This book is an innovative contribution to analytical jurisprudence. It is mainly based on the distinct premises of linguistic philosophy and Carnapian semantics, but also addresses the issues of institutional philosophy, social pragmatism, and legal principles as envisioned by Dworkin, among others. Wroblewski's three ideologies (bound/free/legal and rational) and Makkonen's three situations (isomorphic/semantically vague/normative gap) of judicial decision-making are further developed by means of 10 frames of legal analysis as discerned by the author. With the philosophical theories of truth serving as a reference, the frames of legal analysis include the isomorphic theory of law (Wittgenstein, Makkonen), the coherence theory of law (Alexy, Peczenik, Dworkin), the new rhetoric and legal argumentation theory (Perelman, Aarnio), social consequentialism (Posner), natural law theory (Fuller, Finnis), and the sequential model of legal reasoning by Neil MacCormick and the Bielefelder Kreis. At the end, some key issues of legal metaphysics are addressed, like the notion of legal systematics and the future potential of the analytical approach in jurisprudence.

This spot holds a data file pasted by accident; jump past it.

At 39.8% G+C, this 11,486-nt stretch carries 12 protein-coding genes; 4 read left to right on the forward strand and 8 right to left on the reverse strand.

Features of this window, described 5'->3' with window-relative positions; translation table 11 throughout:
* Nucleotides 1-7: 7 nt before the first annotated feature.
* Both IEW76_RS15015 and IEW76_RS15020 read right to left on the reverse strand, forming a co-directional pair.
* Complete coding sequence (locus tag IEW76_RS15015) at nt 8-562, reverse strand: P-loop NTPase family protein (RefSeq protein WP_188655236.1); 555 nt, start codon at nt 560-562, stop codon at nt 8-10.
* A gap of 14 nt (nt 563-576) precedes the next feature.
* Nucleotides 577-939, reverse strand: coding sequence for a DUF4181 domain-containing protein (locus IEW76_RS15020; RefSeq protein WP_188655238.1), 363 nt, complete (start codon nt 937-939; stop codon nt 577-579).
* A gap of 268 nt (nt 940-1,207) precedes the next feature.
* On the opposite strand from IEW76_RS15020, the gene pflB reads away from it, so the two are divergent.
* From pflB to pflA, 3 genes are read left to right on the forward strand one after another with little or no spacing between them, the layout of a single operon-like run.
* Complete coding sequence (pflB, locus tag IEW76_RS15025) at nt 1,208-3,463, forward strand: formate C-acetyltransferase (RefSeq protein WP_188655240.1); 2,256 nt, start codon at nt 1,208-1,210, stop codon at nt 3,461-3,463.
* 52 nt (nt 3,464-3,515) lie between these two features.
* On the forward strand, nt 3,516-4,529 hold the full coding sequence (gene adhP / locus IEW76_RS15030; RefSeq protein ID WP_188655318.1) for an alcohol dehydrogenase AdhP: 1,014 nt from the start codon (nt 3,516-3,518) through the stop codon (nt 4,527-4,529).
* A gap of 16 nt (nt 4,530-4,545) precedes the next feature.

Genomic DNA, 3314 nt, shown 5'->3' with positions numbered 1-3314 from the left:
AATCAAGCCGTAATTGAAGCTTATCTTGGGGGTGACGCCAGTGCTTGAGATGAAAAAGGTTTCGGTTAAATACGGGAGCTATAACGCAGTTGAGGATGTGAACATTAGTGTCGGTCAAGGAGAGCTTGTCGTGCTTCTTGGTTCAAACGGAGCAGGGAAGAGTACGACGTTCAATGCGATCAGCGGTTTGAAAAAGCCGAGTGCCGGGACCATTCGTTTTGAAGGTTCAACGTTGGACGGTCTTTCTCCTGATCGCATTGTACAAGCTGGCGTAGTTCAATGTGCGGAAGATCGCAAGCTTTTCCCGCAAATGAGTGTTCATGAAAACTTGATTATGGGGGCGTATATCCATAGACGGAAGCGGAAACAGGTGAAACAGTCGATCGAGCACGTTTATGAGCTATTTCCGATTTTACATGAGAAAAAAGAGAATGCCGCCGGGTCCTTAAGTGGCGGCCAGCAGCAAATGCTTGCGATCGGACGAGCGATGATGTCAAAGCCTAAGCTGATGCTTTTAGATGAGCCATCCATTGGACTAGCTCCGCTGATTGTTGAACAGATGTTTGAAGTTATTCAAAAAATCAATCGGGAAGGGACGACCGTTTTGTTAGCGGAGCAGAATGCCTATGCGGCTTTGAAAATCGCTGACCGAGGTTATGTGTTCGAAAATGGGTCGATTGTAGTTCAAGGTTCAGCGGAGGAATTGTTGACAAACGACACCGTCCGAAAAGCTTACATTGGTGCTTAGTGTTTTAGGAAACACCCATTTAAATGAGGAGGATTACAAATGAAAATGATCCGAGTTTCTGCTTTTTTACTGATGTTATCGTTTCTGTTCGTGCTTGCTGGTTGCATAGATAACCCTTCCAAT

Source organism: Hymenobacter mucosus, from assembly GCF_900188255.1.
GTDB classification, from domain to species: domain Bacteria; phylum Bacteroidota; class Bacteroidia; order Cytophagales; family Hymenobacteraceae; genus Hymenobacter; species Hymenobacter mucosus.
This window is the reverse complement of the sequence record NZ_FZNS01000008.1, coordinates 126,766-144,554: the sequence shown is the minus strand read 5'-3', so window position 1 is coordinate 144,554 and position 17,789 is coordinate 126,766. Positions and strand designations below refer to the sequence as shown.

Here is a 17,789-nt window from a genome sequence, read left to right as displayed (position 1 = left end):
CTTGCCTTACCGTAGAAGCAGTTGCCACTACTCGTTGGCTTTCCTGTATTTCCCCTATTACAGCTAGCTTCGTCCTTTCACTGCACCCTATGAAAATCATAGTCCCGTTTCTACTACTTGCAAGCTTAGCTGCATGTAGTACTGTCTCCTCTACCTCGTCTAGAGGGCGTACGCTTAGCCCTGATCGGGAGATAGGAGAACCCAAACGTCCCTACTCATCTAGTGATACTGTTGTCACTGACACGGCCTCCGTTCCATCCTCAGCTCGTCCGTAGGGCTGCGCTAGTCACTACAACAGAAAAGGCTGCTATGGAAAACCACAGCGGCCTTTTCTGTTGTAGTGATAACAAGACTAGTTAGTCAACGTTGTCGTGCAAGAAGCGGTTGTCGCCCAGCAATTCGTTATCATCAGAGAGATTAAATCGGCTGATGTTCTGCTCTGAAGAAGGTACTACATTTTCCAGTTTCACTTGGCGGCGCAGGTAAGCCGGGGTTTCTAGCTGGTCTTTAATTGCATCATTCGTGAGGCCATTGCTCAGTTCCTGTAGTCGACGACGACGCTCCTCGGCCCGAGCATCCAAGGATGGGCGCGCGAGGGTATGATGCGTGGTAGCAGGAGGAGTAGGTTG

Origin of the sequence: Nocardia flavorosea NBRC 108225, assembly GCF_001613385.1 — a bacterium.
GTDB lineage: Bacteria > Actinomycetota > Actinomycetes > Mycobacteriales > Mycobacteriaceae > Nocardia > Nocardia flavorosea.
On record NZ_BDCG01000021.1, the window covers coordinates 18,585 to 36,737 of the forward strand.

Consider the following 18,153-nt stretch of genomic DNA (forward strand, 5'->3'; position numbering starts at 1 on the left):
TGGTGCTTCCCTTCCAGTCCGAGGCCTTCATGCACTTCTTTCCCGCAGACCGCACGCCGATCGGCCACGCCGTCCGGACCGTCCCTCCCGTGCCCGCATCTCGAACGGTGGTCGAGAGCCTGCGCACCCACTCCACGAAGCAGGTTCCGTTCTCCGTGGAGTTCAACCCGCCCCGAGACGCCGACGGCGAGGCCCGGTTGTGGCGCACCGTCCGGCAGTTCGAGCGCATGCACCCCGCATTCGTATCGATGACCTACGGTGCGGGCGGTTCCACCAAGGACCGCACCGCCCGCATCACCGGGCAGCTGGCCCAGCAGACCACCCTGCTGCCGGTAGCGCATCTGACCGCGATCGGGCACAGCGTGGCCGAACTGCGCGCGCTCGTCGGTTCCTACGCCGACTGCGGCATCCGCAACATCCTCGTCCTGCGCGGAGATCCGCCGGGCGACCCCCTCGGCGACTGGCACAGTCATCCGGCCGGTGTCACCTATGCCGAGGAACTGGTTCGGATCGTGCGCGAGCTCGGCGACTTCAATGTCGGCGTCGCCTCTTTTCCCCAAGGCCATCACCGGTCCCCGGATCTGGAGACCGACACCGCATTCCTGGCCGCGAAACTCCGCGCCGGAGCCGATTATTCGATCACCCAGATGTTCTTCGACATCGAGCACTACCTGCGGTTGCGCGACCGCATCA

Law, Truth and Reason
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